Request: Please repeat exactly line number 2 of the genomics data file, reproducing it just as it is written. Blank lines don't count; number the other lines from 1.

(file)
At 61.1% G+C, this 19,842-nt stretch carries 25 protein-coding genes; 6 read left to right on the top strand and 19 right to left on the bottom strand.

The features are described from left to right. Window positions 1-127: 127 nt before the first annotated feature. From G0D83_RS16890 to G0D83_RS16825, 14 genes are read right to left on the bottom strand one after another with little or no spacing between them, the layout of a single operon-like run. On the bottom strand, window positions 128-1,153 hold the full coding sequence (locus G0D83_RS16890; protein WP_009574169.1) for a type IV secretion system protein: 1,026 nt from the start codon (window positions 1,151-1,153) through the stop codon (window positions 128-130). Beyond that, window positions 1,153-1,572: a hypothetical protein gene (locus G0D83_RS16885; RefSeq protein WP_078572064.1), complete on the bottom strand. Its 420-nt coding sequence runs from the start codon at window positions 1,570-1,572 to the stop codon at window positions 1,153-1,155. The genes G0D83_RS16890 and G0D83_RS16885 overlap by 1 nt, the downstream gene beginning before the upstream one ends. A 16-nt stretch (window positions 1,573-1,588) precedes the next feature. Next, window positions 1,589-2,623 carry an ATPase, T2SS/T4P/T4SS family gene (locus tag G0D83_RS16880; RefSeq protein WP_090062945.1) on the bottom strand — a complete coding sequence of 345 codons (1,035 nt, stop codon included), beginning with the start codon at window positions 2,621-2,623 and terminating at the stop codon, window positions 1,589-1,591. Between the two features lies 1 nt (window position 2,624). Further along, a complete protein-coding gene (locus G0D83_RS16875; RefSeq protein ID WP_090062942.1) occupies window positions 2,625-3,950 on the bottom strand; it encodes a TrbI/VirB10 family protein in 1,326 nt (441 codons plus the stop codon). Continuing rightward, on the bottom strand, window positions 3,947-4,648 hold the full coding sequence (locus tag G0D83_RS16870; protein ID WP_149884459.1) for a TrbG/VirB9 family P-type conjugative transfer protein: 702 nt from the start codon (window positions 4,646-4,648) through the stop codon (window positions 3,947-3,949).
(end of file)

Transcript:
The features are described from left to right. Window positions 1-127: 127 nt before the first annotated feature. From G0D83_RS16890 to G0D83_RS16825, 14 genes are read right to left on the bottom strand one after another with little or no spacing between them, the layout of a single operon-like run. On the bottom strand, window positions 128-1,153 hold the full coding sequence (locus G0D83_RS16890; protein WP_009574169.1) for a type IV secretion system protein: 1,026 nt from the start codon (window positions 1,151-1,153) through the stop codon (window positions 128-130). Beyond that, window positions 1,153-1,572: a hypothetical protein gene (locus G0D83_RS16885; RefSeq protein WP_078572064.1), complete on the bottom strand. Its 420-nt coding sequence runs from the start codon at window positions 1,570-1,572 to the stop codon at window positions 1,153-1,155. The genes G0D83_RS16890 and G0D83_RS16885 overlap by 1 nt, the downstream gene beginning before the upstream one ends. A 16-nt stretch (window positions 1,573-1,588) precedes the next feature. Next, window positions 1,589-2,623 carry an ATPase, T2SS/T4P/T4SS family gene (locus tag G0D83_RS16880; RefSeq protein WP_090062945.1) on the bottom strand — a complete coding sequence of 345 codons (1,035 nt, stop codon included), beginning with the start codon at window positions 2,621-2,623 and terminating at the stop codon, window positions 1,589-1,591. Between the two features lies 1 nt (window position 2,624). Further along, a complete protein-coding gene (locus G0D83_RS16875; RefSeq protein ID WP_090062942.1) occupies window positions 2,625-3,950 on the bottom strand; it encodes a TrbI/VirB10 family protein in 1,326 nt (441 codons plus the stop codon). Continuing rightward, on the bottom strand, window positions 3,947-4,648 hold the full coding sequence (locus tag G0D83_RS16870; protein ID WP_149884459.1) for a TrbG/VirB9 family P-type conjugative transfer protein: 702 nt from the start codon (window positions 4,646-4,648) through the stop codon (window positions 3,947-3,949).